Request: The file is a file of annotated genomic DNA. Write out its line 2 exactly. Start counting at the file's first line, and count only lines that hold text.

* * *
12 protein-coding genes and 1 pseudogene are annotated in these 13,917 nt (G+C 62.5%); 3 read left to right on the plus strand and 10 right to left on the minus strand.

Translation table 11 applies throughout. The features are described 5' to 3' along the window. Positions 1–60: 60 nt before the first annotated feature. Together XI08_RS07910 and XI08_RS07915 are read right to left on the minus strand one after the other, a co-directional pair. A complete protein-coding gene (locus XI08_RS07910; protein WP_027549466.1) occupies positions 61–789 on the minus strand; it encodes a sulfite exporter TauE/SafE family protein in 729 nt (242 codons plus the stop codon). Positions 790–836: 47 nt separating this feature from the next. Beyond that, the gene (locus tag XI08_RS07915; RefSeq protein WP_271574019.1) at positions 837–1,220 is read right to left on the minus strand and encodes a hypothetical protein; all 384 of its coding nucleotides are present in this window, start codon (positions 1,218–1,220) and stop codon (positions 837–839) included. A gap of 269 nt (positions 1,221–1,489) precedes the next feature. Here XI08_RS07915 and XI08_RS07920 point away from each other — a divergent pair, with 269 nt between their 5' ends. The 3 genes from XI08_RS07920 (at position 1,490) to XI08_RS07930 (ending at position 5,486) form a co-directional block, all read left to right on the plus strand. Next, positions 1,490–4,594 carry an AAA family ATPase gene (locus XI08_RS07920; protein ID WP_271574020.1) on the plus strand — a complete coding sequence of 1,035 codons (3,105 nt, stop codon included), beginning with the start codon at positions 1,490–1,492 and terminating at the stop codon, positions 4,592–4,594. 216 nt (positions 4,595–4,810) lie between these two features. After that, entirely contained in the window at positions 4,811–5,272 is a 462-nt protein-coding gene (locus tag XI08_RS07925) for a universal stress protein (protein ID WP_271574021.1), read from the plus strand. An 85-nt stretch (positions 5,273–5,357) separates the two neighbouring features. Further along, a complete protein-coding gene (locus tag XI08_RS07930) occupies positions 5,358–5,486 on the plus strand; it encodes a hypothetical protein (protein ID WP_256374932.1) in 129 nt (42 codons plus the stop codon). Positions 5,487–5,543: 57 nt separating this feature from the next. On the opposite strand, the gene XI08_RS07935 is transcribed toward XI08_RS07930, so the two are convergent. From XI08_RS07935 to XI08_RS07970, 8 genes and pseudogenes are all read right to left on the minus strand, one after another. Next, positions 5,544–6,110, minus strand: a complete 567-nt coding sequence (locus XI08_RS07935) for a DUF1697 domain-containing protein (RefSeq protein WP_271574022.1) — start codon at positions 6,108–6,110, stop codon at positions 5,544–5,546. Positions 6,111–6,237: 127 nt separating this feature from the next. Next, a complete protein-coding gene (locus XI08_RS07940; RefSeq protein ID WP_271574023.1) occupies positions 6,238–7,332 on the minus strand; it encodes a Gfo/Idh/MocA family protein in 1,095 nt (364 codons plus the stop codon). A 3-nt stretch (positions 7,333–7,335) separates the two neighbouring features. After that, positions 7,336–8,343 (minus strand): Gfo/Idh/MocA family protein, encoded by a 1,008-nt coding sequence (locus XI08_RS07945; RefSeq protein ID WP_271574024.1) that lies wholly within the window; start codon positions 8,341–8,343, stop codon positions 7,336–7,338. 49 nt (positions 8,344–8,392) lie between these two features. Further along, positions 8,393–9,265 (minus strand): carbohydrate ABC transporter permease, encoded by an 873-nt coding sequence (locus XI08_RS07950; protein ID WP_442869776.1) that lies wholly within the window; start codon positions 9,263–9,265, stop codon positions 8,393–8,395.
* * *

Translation table 11 applies throughout. The features are described 5' to 3' along the window. Positions 1–60: 60 nt before the first annotated feature. Together XI08_RS07910 and XI08_RS07915 are read right to left on the minus strand one after the other, a co-directional pair. A complete protein-coding gene (locus XI08_RS07910; protein WP_027549466.1) occupies positions 61–789 on the minus strand; it encodes a sulfite exporter TauE/SafE family protein in 729 nt (242 codons plus the stop codon). Positions 790–836: 47 nt separating this feature from the next. Beyond that, the gene (locus tag XI08_RS07915; RefSeq protein WP_271574019.1) at positions 837–1,220 is read right to left on the minus strand and encodes a hypothetical protein; all 384 of its coding nucleotides are present in this window, start codon (positions 1,218–1,220) and stop codon (positions 837–839) included. A gap of 269 nt (positions 1,221–1,489) precedes the next feature. Here XI08_RS07915 and XI08_RS07920 point away from each other — a divergent pair, with 269 nt between their 5' ends. The 3 genes from XI08_RS07920 (at position 1,490) to XI08_RS07930 (ending at position 5,486) form a co-directional block, all read left to right on the plus strand. Next, positions 1,490–4,594 carry an AAA family ATPase gene (locus XI08_RS07920; protein ID WP_271574020.1) on the plus strand — a complete coding sequence of 1,035 codons (3,105 nt, stop codon included), beginning with the start codon at positions 1,490–1,492 and terminating at the stop codon, positions 4,592–4,594. 216 nt (positions 4,595–4,810) lie between these two features. After that, entirely contained in the window at positions 4,811–5,272 is a 462-nt protein-coding gene (locus tag XI08_RS07925) for a universal stress protein (protein ID WP_271574021.1), read from the plus strand. An 85-nt stretch (positions 5,273–5,357) separates the two neighbouring features. Further along, a complete protein-coding gene (locus tag XI08_RS07930) occupies positions 5,358–5,486 on the plus strand; it encodes a hypothetical protein (protein ID WP_256374932.1) in 129 nt (42 codons plus the stop codon). Positions 5,487–5,543: 57 nt separating this feature from the next. On the opposite strand, the gene XI08_RS07935 is transcribed toward XI08_RS07930, so the two are convergent. From XI08_RS07935 to XI08_RS07970, 8 genes and pseudogenes are all read right to left on the minus strand, one after another. Next, positions 5,544–6,110, minus strand: a complete 567-nt coding sequence (locus XI08_RS07935) for a DUF1697 domain-containing protein (RefSeq protein WP_271574022.1) — start codon at positions 6,108–6,110, stop codon at positions 5,544–5,546. Positions 6,111–6,237: 127 nt separating this feature from the next. Next, a complete protein-coding gene (locus XI08_RS07940; RefSeq protein ID WP_271574023.1) occupies positions 6,238–7,332 on the minus strand; it encodes a Gfo/Idh/MocA family protein in 1,095 nt (364 codons plus the stop codon). A 3-nt stretch (positions 7,333–7,335) separates the two neighbouring features. After that, positions 7,336–8,343 (minus strand): Gfo/Idh/MocA family protein, encoded by a 1,008-nt coding sequence (locus XI08_RS07945; RefSeq protein ID WP_271574024.1) that lies wholly within the window; start codon positions 8,341–8,343, stop codon positions 7,336–7,338. 49 nt (positions 8,344–8,392) lie between these two features. Further along, positions 8,393–9,265 (minus strand): carbohydrate ABC transporter permease, encoded by an 873-nt coding sequence (locus XI08_RS07950; protein ID WP_442869776.1) that lies wholly within the window; start codon positions 9,263–9,265, stop codon positions 8,393–8,395.